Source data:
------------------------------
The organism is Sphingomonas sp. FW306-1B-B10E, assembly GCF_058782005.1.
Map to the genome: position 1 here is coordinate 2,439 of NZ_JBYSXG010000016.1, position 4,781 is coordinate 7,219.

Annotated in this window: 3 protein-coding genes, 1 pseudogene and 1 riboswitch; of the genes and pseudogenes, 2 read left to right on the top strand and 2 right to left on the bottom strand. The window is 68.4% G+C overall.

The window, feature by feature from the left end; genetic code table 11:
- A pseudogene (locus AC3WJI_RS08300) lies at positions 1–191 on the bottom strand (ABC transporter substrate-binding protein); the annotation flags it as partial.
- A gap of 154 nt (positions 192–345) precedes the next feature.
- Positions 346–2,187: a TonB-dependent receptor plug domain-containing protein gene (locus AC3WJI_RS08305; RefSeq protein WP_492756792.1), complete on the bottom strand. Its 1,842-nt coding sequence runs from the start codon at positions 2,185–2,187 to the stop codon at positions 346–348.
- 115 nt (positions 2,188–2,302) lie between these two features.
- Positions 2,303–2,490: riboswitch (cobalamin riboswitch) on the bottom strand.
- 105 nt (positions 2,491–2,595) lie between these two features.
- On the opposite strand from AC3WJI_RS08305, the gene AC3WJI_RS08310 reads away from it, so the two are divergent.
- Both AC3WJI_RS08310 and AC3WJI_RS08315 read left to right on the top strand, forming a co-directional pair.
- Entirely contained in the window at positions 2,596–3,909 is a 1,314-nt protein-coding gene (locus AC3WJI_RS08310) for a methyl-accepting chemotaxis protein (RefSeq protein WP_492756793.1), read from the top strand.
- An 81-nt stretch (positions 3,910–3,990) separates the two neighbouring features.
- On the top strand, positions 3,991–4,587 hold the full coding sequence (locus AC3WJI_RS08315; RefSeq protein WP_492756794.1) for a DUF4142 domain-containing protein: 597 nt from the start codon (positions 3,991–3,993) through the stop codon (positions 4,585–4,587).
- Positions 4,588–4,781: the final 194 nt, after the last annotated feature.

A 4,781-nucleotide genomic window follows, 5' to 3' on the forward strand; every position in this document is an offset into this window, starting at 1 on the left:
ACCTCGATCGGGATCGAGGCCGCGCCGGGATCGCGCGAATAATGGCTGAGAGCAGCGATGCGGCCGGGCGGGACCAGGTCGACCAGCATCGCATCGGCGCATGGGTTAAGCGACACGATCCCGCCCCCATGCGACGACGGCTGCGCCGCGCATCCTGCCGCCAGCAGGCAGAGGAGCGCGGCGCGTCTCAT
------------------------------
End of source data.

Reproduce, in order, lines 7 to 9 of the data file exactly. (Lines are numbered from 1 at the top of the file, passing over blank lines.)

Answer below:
- Positions 346–2,187: a TonB-dependent receptor plug domain-containing protein gene (locus AC3WJI_RS08305; RefSeq protein WP_492756792.1), complete on the bottom strand. Its 1,842-nt coding sequence runs from the start codon at positions 2,185–2,187 to the stop codon at positions 346–348.
- 115 nt (positions 2,188–2,302) lie between these two features.
- Positions 2,303–2,490: riboswitch (cobalamin riboswitch) on the bottom strand.